My mama had big plans for my family. She believed that moving to America would give us all a better life. I didn’t really understand it when I was little. I liked our life in the Caribbean just fine, but she insisted it’d be a better life. We wouldn’t struggle for money so much and no more devastating storms. None of my other family would listen. They just called her crazy.
When I was about ten years old though, my mom took my dad and I onto a boat and traveled to New York in 1872. On the ride there, she explained to me how they had a war over there just to make sure everyone was free and equal. Of course, no ten year-old would really fully understand that. I don’t think Mama really did too.
I’d be lying if I said that the boat trip didn’t get me excited to be somewhere new though. Yeah, going to a new place was scary, but it was also so cool when you’re a kid. Mama described America as this place where all our worries would melt away. She and Papa would get jobs without problem and there’d be plenty of money to go around. Mama might’ve believed a bit too hard in the American Dream.
The first thing that discouraged us was the death of Papa. I don’t know what sickness took him, but I know it sure didn’t slow down Mama. She was affected by his death, but I think it was just to work harder to give me that better life she wanted us all to have. But as we approached the New York harbor, I realized that I had no clue what was next now.
* * * * *
“Maxine, get your things together,” Mama scolded. “What happened to leaving early?”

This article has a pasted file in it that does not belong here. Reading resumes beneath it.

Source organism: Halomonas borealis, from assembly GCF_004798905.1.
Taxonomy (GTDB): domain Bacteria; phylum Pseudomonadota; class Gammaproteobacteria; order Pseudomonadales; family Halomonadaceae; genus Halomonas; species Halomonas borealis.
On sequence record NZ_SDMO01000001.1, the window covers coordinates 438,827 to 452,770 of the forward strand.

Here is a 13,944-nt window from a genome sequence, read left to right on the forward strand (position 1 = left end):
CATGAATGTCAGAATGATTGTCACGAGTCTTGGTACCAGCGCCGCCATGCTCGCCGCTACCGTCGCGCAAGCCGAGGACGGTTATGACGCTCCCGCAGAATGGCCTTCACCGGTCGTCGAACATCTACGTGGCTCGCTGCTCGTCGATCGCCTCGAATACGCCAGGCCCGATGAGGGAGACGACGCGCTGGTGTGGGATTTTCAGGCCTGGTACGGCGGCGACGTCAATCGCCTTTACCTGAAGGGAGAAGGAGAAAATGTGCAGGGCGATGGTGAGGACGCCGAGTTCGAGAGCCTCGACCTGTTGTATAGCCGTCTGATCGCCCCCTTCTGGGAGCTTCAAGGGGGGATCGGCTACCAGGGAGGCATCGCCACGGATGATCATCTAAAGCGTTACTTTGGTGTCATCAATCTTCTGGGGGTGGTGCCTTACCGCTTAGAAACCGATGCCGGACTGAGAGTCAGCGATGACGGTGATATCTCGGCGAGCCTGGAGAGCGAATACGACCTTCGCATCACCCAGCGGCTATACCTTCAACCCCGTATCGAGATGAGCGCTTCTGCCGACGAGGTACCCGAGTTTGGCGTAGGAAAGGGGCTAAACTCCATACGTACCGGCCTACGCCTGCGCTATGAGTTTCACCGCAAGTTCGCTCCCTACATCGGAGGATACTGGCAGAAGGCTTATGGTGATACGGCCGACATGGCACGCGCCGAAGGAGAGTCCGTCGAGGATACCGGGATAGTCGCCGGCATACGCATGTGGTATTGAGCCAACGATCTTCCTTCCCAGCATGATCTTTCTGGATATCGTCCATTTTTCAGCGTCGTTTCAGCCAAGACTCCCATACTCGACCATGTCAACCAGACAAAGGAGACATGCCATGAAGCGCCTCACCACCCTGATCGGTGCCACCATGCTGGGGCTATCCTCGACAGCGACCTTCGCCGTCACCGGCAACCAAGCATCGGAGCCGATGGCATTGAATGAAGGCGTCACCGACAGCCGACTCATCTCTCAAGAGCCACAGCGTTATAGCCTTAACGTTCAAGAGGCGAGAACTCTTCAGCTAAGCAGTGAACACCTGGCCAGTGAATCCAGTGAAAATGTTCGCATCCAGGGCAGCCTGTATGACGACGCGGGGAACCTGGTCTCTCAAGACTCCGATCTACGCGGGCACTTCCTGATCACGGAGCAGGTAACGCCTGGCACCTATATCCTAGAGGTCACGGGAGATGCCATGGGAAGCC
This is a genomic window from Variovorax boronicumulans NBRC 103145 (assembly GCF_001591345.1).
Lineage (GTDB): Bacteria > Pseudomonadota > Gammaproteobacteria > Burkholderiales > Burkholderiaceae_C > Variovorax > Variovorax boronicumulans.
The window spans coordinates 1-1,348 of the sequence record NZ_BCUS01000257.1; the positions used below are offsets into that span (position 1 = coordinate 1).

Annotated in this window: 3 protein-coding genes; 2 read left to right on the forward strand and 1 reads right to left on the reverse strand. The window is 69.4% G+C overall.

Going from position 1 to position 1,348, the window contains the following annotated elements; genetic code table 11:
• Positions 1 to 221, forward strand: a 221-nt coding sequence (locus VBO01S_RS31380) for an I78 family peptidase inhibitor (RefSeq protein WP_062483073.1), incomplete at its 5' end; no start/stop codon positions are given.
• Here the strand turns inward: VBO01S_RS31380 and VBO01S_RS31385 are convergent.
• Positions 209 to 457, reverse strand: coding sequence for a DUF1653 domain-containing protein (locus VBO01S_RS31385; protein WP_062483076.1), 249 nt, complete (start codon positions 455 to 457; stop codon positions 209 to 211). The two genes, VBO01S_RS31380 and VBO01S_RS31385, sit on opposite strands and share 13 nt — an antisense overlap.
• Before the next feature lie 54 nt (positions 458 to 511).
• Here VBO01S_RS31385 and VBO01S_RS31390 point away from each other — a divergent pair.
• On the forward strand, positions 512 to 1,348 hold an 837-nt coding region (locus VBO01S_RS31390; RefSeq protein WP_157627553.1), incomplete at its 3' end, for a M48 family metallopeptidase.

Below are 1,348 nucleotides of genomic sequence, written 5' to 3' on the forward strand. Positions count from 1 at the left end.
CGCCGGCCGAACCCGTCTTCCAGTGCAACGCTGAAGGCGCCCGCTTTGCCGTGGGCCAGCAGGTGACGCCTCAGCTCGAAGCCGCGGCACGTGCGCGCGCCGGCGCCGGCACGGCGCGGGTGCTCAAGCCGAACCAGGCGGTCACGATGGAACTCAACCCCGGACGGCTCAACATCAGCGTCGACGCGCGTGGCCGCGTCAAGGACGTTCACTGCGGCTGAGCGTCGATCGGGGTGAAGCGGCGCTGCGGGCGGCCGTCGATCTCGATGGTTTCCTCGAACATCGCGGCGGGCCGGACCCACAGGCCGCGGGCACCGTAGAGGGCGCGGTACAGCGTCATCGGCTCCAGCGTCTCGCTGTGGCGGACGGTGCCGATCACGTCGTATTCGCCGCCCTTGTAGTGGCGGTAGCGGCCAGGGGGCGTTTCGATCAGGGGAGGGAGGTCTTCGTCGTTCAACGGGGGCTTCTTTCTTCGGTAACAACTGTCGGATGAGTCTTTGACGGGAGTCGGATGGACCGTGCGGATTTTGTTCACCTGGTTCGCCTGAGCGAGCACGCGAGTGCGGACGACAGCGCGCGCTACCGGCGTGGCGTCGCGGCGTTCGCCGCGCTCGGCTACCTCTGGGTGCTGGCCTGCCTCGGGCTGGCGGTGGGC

“Sorry, Mama,” I said, scurrying to grab my things. “I lost track of time.”
“Lose track of time when we have some to spare,” she sassed, waving her feather duster in my face and making me sneeze.
I gathered some art supplies and grabbed my teddy bear before meeting Mama at the door. When we arrived in New York we couldn’t get a very great place to live, and work was hard to find. Luckily, Mama was always really lucky and got a job as a maid for a really rich family. Even then, there wasn’t a lot of money to go around. My own overalls and shirt were tattered and worn down, and I didn’t have any formal clothes. The fanciest thing in the house was Mama’s maid uniform.
I could tell Mama didn’t like her job either. The man of the house was usually gone all day, so usually his wife, Mrs. Preston, told Mama what to do all day. And she treated Mama so horribly I don’t know how she took it. I would’ve slapped her and walked away a while ago if I was in her place. They had these two kids my age, who were so fun to play with when Mrs. Preston didn’t break us up.
“Maxie, Maxie, you can’t be late all the time,” Mama continued scolding as we walked out the door and down the street. “Men over here don’t like girls who don’t do what they’re told in a rush.”
“I don’t want a man like that,” I huffed. “There were boys back home who didn’t expect that from me.”
“Well, you’re going to marry a man, not a boy,” she corrected. “And stop talking like that. This is home.”
“Doesn’t feel like it,” I said with disdain as I glared at a couple women looking at me and Mama weirdly. I hated the way they did that. Like they were better than us. I couldn’t take it, but every time it happened, Mama just told me to look the other way.
“They’re not worth it, Maxine,” she said, looking forward.
“I hate it, Mama.”
“Just keep your head high and look forward.”
Eventually we arrived at the Preston’s house, knocking on the door and waiting. Soon enough, Mrs. Preston answered the door. She was another one of the people I hated. The woman had long blonde hair and wore the fanciest dresses that nobody ever cared about. At least I didn’t care. She looked down on us so much, especially with the way she looked at me like I was single handedly what was wrong with the world.